Christmas in Mexico is a great celebration characterized by rich cultural and religious traditions with touches of contemporary influences from the United States and Canada like Christmas trees and Santa Claus. Overall, a Mexican Christmas is less commercialized than other countries and full of fascinating customs that you can enjoy as both homeowners at Villa La Estancia Residences and visitors alike.
Great Mexican Christmas Traditions
If you decide to spend time in Mexico during the Christmas holidays, you’ll be amazed by the sights of large Christmas trees and sparkling lights adorning plazas, and the abundance of food and artisan stalls in public places. Likewise, you will see large nativity scenes and images of the Baby Jesus. On the beach next to Puerto Vallarta’s malecon boardwalk, sand artists usually exhibit great works of art in the run up to Christmas depicting various Christmas related scenes made from sand.
Unlike the United States and Canada, a Mexican Christmas is traditionally celebrated on Christmas Eve on December 24th rather than December 25th. Mexican families gather together following the last mass of advent to feast on sumptuous delicacies such as cod, tamales, pozole and mole. The Mexican Christmas celebrations are likely to last into the wee hours of the morning. Gifts are given as a way to honor the spirit of giving and sharing, which is what Christmas is all about in Mexico.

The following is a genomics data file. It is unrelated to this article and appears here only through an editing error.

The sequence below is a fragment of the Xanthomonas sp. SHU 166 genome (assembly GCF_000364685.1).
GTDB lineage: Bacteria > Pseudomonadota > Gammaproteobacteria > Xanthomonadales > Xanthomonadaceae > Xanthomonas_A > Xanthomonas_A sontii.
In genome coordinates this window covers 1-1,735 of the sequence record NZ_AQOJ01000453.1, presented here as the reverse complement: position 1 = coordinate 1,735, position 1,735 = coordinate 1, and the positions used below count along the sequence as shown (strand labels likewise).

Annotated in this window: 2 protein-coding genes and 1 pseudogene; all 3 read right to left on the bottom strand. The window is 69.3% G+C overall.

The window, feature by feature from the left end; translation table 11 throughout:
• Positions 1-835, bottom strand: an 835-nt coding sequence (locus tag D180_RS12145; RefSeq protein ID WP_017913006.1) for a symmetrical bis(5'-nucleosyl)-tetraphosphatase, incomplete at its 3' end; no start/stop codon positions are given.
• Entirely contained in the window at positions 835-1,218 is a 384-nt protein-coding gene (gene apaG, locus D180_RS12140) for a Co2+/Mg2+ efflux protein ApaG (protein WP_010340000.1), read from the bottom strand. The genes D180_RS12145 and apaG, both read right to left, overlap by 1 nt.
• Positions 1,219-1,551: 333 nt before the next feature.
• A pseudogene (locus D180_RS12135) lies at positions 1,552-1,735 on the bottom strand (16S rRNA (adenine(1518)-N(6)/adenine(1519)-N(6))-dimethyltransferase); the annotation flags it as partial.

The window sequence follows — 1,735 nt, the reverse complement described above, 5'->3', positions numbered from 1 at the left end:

The Day of the Three Kings/ Three Wise Men
Another Mexican Christmas tradition that differs from those of the United States and Canada is the Day of the Three Kings. El Dia de Reyes is celebrated yearly on January 6th commemorating the end of the long Christmas festivities. Just like the Three Kings in the Bible who gave the Baby Jesus gifts during their visit, Mexican children anticipate this day with the hope of receiving plenty of gifts as well. They’ll put their shoes on the doorstep of their homes thinking that when the kings pass by, they will leave gifts for them.
The Traditional Rosca de Reyes
The Day of the Three Kings is not just about children getting presents, this Mexican Christmas tradition has another charming feature: the Rosca de Reyes. The rosca is a garland-shaped sweet bread that is served on El Dia de Reyes which contains one or more ceramic Baby Jesus figure. Everyone at the gathering has to take a slice of the bread. If your slice contains the figure, you are blessed and will be expected to host the next party which is held on February 2nd for Candlemas, where tamales will be served.
Visitors to Mexico and Villa La Estancia Residences homeowners are invited to join in the Mexican Christmas traditions for a wonderfully rich festive experience.